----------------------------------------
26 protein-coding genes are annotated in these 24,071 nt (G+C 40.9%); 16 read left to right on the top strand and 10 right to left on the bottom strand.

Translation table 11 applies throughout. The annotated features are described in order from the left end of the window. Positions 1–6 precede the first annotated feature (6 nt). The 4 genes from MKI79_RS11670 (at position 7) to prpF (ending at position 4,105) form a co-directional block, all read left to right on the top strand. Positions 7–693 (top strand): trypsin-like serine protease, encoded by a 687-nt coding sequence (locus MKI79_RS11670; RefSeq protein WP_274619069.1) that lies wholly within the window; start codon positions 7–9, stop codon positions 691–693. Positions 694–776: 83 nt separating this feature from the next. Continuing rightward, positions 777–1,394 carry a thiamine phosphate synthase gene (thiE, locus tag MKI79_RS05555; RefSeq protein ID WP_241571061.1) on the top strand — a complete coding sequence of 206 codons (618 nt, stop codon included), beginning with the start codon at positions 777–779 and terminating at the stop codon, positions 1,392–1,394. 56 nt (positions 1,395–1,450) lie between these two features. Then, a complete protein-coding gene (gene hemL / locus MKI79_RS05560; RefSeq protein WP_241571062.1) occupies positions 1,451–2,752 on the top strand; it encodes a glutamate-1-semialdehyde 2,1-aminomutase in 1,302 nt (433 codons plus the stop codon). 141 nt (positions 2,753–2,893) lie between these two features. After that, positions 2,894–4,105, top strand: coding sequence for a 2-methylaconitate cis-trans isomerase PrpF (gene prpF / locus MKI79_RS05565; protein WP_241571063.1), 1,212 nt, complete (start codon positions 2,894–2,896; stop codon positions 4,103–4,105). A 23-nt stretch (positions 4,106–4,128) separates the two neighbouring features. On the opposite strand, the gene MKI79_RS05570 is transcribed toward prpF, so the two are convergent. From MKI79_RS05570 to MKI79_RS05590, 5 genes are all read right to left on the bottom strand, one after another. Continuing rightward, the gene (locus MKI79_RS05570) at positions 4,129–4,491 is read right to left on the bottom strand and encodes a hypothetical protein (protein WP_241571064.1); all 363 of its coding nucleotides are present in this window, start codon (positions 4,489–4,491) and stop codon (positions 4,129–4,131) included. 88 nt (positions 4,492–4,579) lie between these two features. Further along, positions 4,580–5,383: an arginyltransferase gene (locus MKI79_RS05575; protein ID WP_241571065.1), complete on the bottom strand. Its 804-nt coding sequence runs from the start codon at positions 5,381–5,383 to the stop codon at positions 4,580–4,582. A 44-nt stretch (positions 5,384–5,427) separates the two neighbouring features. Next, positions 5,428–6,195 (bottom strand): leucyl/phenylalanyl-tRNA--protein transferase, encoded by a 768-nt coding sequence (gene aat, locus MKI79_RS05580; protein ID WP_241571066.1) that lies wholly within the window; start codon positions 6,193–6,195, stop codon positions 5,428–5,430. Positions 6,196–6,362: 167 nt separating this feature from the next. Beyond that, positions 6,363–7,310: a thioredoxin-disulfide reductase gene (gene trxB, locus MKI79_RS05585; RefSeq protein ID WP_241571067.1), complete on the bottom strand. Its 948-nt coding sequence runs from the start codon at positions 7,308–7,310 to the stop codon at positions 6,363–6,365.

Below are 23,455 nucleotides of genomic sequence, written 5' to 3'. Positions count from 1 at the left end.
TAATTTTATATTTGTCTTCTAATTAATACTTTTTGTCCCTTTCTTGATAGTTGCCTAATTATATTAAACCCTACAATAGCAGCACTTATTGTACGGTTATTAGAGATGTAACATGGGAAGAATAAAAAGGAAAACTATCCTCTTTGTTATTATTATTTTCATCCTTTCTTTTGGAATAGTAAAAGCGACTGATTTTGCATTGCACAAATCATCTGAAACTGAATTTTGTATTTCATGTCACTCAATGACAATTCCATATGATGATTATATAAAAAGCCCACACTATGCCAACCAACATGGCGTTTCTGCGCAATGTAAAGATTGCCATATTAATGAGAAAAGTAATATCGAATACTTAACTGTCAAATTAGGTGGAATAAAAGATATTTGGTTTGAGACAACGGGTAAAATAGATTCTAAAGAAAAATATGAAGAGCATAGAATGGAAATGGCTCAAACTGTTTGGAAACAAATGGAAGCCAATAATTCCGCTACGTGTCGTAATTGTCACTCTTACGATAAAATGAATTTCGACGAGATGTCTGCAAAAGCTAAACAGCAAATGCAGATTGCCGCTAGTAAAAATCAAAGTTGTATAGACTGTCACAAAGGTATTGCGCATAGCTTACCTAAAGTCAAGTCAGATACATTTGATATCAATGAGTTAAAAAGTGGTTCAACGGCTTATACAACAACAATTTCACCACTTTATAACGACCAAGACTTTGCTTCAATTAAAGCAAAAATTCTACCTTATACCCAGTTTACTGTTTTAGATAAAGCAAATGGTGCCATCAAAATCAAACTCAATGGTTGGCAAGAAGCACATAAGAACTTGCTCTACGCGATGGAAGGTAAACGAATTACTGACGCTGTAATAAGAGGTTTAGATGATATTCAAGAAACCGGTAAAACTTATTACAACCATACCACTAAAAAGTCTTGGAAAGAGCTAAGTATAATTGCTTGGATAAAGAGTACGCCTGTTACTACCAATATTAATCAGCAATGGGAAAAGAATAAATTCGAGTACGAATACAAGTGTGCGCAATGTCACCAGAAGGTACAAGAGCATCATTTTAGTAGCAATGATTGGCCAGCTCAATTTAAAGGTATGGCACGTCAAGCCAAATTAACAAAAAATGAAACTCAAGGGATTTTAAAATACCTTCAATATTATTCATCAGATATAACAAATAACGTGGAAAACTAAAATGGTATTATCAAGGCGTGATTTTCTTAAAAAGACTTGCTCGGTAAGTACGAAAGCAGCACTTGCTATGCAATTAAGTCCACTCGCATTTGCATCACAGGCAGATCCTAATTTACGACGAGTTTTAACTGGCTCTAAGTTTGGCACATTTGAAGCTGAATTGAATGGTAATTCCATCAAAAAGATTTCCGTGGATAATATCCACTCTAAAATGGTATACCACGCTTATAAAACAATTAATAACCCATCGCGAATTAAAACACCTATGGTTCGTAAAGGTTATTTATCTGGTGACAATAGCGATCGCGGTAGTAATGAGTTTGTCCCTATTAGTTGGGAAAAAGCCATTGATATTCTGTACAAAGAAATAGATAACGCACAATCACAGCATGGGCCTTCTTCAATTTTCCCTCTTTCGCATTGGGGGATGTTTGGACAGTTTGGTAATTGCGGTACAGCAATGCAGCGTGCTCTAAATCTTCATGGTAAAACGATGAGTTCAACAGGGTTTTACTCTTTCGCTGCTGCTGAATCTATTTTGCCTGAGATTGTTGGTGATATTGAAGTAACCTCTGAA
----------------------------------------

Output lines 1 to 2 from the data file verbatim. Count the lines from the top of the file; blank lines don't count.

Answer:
26 protein-coding genes are annotated in these 24,071 nt (G+C 40.9%); 16 read left to right on the top strand and 10 right to left on the bottom strand.

Translation table 11 applies throughout. The annotated features are described in order from the left end of the window. Positions 1–6 precede the first annotated feature (6 nt). The 4 genes from MKI79_RS11670 (at position 7) to prpF (ending at position 4,105) form a co-directional block, all read left to right on the top strand. Positions 7–693 (top strand): trypsin-like serine protease, encoded by a 687-nt coding sequence (locus MKI79_RS11670; RefSeq protein WP_274619069.1) that lies wholly within the window; start codon positions 7–9, stop codon positions 691–693. Positions 694–776: 83 nt separating this feature from the next. Continuing rightward, positions 777–1,394 carry a thiamine phosphate synthase gene (thiE, locus tag MKI79_RS05555; RefSeq protein ID WP_241571061.1) on the top strand — a complete coding sequence of 206 codons (618 nt, stop codon included), beginning with the start codon at positions 777–779 and terminating at the stop codon, positions 1,392–1,394. 56 nt (positions 1,395–1,450) lie between these two features. Then, a complete protein-coding gene (gene hemL / locus MKI79_RS05560; RefSeq protein WP_241571062.1) occupies positions 1,451–2,752 on the top strand; it encodes a glutamate-1-semialdehyde 2,1-aminomutase in 1,302 nt (433 codons plus the stop codon). 141 nt (positions 2,753–2,893) lie between these two features. After that, positions 2,894–4,105, top strand: coding sequence for a 2-methylaconitate cis-trans isomerase PrpF (gene prpF / locus MKI79_RS05565; protein WP_241571063.1), 1,212 nt, complete (start codon positions 2,894–2,896; stop codon positions 4,103–4,105). A 23-nt stretch (positions 4,106–4,128) separates the two neighbouring features. On the opposite strand, the gene MKI79_RS05570 is transcribed toward prpF, so the two are convergent. From MKI79_RS05570 to MKI79_RS05590, 5 genes are all read right to left on the bottom strand, one after another. Continuing rightward, the gene (locus MKI79_RS05570) at positions 4,129–4,491 is read right to left on the bottom strand and encodes a hypothetical protein (protein WP_241571064.1); all 363 of its coding nucleotides are present in this window, start codon (positions 4,489–4,491) and stop codon (positions 4,129–4,131) included. 88 nt (positions 4,492–4,579) lie between these two features. Further along, positions 4,580–5,383: an arginyltransferase gene (locus MKI79_RS05575; protein ID WP_241571065.1), complete on the bottom strand. Its 804-nt coding sequence runs from the start codon at positions 5,381–5,383 to the stop codon at positions 4,580–4,582. A 44-nt stretch (positions 5,384–5,427) separates the two neighbouring features. Next, positions 5,428–6,195 (bottom strand): leucyl/phenylalanyl-tRNA--protein transferase, encoded by a 768-nt coding sequence (gene aat, locus MKI79_RS05580; protein ID WP_241571066.1) that lies wholly within the window; start codon positions 6,193–6,195, stop codon positions 5,428–5,430. Positions 6,196–6,362: 167 nt separating this feature from the next. Beyond that, positions 6,363–7,310: a thioredoxin-disulfide reductase gene (gene trxB, locus MKI79_RS05585; RefSeq protein ID WP_241571067.1), complete on the bottom strand. Its 948-nt coding sequence runs from the start codon at positions 7,308–7,310 to the stop codon at positions 6,363–6,365.